As regular CFZ-watchers will know, for some time Corinna has been doing a column for Animals & Men and a regular segment on On The Track... particularly about out-of-place birds and rare vagrants. There seem to be more and more bird stories from all over the world hitting the news these days so, to make room for them all - and to give them all equal and worthy coverage - she has set up this new blog to cover all things feathery and Fortean.

Thursday, 24 July 2014

Rare bird alert: Red-necked stint spotted in Keys; first sighting ever in Florida


BY CAMMY CLARK
CCLARK@MIAMIHERALD.COM


Swedish biologist Viktor Nilsson-Ortman came to Florida to collect damselfly eggs for his post doctorate research and left last week with a discovery that turned the birding world all aflutter.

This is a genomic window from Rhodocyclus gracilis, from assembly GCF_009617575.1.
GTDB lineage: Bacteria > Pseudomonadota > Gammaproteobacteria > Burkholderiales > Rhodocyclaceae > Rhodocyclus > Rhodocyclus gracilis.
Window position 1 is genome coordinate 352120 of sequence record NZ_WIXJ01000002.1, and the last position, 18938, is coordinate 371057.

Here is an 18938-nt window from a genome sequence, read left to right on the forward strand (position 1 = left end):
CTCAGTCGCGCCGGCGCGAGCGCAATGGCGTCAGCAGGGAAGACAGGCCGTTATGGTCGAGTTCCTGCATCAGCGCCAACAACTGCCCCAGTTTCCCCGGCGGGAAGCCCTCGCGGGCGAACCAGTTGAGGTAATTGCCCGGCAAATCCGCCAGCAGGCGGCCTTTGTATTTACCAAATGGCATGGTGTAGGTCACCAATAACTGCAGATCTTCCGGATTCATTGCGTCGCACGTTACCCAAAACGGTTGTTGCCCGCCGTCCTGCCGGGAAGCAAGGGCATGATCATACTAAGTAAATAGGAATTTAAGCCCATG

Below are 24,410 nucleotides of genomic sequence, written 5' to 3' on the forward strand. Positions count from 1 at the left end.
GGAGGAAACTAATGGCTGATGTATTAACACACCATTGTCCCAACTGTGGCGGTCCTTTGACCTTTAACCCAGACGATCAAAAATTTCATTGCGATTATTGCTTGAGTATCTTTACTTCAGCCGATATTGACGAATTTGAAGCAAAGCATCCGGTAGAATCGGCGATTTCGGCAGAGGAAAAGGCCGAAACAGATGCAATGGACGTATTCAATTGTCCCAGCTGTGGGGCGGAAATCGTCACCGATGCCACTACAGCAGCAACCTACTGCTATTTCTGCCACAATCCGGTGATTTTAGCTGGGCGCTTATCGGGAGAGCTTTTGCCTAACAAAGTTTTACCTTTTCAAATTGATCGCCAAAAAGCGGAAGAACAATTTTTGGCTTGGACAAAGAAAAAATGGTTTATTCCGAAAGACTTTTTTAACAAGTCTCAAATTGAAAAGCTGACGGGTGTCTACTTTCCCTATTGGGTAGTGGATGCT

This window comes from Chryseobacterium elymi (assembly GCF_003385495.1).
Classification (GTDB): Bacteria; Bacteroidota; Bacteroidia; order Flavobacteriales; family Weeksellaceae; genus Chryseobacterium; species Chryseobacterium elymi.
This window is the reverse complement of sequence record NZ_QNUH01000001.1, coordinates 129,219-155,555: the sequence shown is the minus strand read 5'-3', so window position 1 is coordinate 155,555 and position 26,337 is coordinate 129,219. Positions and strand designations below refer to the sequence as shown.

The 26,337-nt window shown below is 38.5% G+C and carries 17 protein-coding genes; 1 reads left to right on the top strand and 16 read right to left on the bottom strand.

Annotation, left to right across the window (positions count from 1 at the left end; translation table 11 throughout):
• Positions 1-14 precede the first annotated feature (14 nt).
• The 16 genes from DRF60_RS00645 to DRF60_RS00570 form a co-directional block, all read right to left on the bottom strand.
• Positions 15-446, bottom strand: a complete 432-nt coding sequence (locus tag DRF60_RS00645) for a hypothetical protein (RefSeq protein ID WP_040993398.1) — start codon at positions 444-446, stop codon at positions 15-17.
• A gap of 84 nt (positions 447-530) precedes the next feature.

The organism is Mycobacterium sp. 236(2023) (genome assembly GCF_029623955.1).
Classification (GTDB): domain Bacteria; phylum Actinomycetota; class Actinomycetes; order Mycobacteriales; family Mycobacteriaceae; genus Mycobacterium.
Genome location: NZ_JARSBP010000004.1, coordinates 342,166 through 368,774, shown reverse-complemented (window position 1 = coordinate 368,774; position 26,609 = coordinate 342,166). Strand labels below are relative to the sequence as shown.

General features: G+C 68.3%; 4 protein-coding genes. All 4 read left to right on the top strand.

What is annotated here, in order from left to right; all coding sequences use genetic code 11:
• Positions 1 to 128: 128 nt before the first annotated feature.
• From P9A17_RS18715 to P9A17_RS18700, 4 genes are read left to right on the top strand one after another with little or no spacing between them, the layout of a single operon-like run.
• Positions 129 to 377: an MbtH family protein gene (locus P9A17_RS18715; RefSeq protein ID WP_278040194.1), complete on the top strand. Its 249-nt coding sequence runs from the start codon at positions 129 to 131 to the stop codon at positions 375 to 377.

On the shoreline he spotted a red-necked stint, the first time this species has been seen and documented in the Sunshine State.

“What a great find Viktor!” was the salute on limeybirder.wordpress.com.

The red-necked stint is a tiny shorebird in the sandpiper family that breeds in Siberian Asia and parts of western Alaska. It migrates thousands of miles to winter in east India and Taiwan south through Australia and New Zealand. In the continental Untied States, the species has been spotted along the Pacific coast and in New England and New Jersey. And in July 2012, a red-necked stint caused a big stir when one was discovered by a national wildlife refuge biologist in Kansas.


Continued

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